Tips for Connecting with Employers
Though the economy is improving, finding a job is often challenging. One of the first steps toward securing a rewarding job for the people you support involves connecting with the people who create those jobs.
Suzy Hutcheson is the president and CEO of Helping People Succeed, Foundation Inc. of Stuart, Florida. She is an expert at finding creative methods to make those connections between employment professionals and employers.
“Since 1985, Helping People Succeed has placed literally thousands of individuals into employment,” Hutcheson notes. Currently, the organization has an 85–87% retention rate. We spoke to Hutcheson about techniques she and her staff use to gain employers’ trust and lay the groundwork for hiring.
Hutcheson urges employment professionals to really know the business they are targeting. Without understanding the company in question, you won’t know if they’re a good fit, what kind of work they might have, or even who to contact.
“First of all, do your research,” she notes. “We go online, canvass our staff to see if they know anyone at the company, read newspapers, and more. Even anecdotal information that we get around the neighborhood.”
With that research, you can often find the right person with whom to meet. “Usually, you will meet with a company’s human resource department,” Hutcheson explains. “If you start with the CEO, they have so much on their mind they often aren’t helpful.”
“However, if it’s a small business without a human resource department, our specialists will speak with whomever will talk with them,” she says. “We don’t go in and say, ‘Do you have any jobs?’ We want to know what they do—it’s an informational gathering.”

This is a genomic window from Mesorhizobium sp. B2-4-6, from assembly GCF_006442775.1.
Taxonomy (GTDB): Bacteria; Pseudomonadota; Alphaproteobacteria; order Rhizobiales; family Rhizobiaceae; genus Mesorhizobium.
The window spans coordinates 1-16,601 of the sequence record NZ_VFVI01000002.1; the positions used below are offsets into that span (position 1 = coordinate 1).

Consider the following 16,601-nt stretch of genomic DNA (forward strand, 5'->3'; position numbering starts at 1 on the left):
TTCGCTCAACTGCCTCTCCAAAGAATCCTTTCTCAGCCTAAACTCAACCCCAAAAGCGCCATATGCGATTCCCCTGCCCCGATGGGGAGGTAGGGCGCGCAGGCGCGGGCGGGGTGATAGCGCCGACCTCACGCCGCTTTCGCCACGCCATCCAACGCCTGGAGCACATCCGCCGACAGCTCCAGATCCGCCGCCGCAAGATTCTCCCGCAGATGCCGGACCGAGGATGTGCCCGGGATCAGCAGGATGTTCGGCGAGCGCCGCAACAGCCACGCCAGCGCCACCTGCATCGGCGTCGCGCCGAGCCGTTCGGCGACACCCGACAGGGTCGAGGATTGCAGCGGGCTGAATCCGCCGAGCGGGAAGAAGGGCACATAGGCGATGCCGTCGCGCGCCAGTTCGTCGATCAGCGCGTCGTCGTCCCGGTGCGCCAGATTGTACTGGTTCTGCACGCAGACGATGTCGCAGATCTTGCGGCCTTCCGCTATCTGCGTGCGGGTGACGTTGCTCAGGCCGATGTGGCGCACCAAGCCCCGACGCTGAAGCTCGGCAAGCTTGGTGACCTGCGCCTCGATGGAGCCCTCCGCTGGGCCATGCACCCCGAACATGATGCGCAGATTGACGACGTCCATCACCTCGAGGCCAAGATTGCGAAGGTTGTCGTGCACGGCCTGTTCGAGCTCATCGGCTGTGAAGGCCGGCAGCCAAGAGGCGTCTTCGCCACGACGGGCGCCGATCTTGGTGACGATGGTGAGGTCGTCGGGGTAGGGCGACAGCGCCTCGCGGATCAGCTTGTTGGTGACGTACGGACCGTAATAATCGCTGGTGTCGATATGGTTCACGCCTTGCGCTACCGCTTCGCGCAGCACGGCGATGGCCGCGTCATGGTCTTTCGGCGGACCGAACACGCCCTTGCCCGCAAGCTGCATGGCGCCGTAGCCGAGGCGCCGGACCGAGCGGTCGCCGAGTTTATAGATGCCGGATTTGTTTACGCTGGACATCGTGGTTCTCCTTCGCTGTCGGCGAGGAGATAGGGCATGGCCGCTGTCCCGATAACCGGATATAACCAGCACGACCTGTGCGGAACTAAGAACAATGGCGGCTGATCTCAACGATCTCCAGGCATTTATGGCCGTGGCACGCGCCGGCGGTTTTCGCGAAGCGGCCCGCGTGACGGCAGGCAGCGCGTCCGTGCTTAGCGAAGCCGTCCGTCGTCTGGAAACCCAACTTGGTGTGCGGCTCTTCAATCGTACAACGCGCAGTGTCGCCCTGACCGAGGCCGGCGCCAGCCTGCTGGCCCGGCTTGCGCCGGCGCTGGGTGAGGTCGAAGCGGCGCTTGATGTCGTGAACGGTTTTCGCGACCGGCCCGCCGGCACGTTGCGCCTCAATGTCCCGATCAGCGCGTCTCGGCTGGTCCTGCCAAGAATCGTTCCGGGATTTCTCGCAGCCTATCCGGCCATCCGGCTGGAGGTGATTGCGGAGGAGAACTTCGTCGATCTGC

Helping People Succeed encourages its staff members to join civic clubs in the area, and the organization covers those membership fees. “Our staff belongs to the Rotary, Kiwanis, and other civic clubs,” says Hutcheson. “We belong to Chambers of Commerce in the area and have staff attend meetings, to get our business cards out there and to get some, too.”
“If you can infiltrate the entire business system in your areas, then you become their normal, part of their landscape,” Hutcheson notes. “Here, it is not unusual for business leaders to see one of my employment specialists. Repeated meetings mean that people get comfortable with you.”
This kind of knowledge, along with the best training, can help you bridge the gap between the people you support and great jobs. The DirectCourse/College of Employment Services curriculum, and especially our “Strategies for Job Development” courses, can help give you the skills that you need to maneuver within this complex environment.